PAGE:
Wed, Feb 14, 2007 - Page 12 News List

Foreign companies urge further policy relaxation

By Jackie Lin  /  STAFF REPORTER

To compete with its fast-rising Asian neighbors, the government should speed up policy deregulation and embrace liberalization, representatives of Taiwan-based foreign businesses said yesterday.

"Taiwan should not impose curbs on foreign trade as investors are in the best position to assess the risks. Regulators need not bother with restrictions because that would keep them occupied and mean they fail to keep up with other developments," said Jane Hwang (黃素貞), president of the American Chamber of Commerce in Taipei (AmCham), which represents more than 500 US firms in Taiwan.

She made the comments during a forum held by the National Policy Foundation, a think tank affiliated with the Chinese Nationalist Party (KMT).

Hwang was referring to the government's regulatory ceiling that caps China-bound investment at a maximum of 40 percent of a Taiwanese firms' net value, as well as other restrictions against institutional investors.

Although the 40-percent rule has resulted in many enterprises relocating to China, the government -- citing national security concerns -- still insists on the ruling.

Hwang, who serves as vice president and general manager of the State Street Bank and Trust Co's Taipei office, also expressed concern at the government's inaction on the huge retirement pension market.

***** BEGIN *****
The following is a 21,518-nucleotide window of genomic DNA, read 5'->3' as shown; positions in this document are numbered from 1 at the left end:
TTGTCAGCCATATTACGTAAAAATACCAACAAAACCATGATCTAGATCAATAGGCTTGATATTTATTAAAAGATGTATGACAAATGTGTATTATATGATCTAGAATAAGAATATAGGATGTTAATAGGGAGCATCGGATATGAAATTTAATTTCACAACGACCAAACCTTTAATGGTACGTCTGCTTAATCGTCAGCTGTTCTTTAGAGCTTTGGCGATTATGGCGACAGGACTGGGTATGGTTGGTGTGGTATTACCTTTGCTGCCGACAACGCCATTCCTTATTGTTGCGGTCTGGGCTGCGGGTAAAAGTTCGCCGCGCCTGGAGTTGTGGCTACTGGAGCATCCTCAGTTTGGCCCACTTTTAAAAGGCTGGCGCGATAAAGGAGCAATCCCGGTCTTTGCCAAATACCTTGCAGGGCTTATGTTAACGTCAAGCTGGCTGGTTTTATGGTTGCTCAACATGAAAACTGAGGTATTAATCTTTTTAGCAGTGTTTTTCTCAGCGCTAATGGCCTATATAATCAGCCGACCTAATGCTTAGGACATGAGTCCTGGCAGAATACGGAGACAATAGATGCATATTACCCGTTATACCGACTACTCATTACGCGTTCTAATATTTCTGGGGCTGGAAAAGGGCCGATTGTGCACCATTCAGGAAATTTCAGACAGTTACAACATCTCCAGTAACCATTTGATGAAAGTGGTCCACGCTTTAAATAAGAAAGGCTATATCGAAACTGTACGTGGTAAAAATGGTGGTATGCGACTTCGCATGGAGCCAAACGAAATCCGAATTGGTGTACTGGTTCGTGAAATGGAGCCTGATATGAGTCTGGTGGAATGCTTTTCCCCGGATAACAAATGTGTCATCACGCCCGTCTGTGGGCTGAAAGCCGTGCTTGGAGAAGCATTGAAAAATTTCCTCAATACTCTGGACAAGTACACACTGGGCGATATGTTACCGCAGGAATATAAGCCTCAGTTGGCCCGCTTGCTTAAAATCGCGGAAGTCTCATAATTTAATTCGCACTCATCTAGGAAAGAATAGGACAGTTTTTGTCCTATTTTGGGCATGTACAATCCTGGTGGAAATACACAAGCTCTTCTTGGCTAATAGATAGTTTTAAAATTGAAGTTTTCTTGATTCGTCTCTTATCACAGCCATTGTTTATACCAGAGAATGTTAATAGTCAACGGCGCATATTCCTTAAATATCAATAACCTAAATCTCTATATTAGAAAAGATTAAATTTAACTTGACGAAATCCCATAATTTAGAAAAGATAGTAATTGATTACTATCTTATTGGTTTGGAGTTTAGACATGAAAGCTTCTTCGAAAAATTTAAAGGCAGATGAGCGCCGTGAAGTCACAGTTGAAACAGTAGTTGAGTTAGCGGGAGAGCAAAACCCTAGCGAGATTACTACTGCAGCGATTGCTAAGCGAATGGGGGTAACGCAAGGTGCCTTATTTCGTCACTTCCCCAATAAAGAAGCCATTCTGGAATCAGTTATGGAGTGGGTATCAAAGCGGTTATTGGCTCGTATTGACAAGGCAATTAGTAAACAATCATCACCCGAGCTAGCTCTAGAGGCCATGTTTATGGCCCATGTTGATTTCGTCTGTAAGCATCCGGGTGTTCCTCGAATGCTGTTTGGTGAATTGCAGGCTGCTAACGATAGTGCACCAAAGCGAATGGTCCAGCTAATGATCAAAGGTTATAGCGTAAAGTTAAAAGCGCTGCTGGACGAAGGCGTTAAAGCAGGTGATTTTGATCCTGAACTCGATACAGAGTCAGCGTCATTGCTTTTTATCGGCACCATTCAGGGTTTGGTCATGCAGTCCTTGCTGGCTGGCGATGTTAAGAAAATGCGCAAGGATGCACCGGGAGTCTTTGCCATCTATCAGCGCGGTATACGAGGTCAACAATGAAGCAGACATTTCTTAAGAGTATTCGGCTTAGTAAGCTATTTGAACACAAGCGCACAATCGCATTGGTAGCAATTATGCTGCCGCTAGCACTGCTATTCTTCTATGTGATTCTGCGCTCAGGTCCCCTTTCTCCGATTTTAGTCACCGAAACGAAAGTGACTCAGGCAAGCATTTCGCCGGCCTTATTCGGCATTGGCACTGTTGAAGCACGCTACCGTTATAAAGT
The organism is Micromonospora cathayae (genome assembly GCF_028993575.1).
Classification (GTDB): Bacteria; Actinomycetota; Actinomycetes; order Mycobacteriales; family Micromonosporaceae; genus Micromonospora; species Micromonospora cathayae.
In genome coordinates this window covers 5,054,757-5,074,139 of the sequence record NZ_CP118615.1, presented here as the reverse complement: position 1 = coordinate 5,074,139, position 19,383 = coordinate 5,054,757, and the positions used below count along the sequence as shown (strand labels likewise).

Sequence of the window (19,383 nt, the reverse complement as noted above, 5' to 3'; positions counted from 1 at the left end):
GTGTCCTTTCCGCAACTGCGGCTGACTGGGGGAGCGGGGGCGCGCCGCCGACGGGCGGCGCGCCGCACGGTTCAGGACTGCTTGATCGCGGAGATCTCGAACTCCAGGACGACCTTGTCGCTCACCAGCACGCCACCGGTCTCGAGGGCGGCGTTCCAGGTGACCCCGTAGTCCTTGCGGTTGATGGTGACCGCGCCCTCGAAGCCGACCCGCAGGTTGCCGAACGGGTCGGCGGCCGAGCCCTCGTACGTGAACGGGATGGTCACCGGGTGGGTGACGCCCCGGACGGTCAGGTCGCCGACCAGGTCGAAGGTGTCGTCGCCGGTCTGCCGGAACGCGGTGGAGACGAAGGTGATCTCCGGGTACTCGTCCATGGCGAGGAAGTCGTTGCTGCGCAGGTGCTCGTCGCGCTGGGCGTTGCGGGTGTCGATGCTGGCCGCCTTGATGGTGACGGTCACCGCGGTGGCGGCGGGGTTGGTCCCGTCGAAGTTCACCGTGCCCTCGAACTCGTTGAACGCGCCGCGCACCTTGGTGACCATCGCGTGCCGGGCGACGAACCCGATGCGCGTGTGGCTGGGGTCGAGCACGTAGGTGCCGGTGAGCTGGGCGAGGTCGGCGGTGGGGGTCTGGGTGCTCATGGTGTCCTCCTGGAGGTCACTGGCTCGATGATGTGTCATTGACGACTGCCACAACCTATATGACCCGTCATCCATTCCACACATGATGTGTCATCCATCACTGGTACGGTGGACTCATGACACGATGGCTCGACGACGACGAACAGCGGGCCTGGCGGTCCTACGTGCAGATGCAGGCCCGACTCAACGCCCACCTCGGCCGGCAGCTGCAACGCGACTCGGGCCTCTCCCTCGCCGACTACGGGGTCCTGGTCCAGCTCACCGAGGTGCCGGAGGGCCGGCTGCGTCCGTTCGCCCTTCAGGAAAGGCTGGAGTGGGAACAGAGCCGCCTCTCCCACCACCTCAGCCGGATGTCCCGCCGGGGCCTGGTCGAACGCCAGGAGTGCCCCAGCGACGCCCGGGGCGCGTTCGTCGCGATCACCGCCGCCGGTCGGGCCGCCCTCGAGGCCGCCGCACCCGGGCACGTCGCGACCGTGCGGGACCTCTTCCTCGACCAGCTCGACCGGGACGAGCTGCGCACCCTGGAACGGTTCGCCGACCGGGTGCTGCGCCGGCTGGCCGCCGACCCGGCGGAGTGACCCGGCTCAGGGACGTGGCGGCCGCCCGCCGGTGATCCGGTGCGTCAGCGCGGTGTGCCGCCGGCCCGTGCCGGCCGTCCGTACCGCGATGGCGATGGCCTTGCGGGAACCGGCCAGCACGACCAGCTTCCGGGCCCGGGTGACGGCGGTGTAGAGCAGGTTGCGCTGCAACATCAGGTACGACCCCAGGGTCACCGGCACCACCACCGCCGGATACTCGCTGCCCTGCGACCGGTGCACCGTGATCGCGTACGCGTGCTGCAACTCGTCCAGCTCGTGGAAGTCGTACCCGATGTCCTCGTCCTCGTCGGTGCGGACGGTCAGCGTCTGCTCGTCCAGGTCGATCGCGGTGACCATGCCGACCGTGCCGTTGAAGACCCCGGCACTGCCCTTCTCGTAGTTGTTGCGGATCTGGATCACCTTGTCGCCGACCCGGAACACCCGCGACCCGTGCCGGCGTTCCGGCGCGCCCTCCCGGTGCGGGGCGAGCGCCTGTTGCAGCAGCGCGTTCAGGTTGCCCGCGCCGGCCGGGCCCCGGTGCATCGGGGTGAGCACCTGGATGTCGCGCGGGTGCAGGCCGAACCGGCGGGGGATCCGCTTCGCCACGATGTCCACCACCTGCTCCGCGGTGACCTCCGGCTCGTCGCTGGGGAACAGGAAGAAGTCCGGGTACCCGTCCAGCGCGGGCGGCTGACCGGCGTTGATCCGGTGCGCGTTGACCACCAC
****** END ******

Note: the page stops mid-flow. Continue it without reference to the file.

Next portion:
"The big pool of pension capital will become a key engine to drive imports of new financial products in the future. It will also lure international wealth management firms to explore the market's potential," she said.

A pension bill failed to clear the legislature in the most recent session, something Hwang said had seriously hindered the potential for the maximization of public wealth.

Statistics show that private sector businesses set aside 6 percent of the salaries of more than 5 million employees per month for their retirement pension funds. The capital is deposited in banks, but the market's weak financing demands cannot produce favorable returns, Hwang said.

Guy Wittich, chief executive officer of the European Chamber of Commerce Taipei (ECCT), urged the government to normalize cross-strait trade and launch direct cargo flights with China.

He said the ECCT, which represents 640 firms, would also lobby the government to reform the tax climate, especially since Hong Kong and Singapore were considering slashing taxes.

The Ministry of Economic Affairs and the Ministry of Finance hold wildly contrasting positions, Wittich said. He said the economics ministry is eager to attract investment, but the finance ministry is considering raising taxes to increase revenues.

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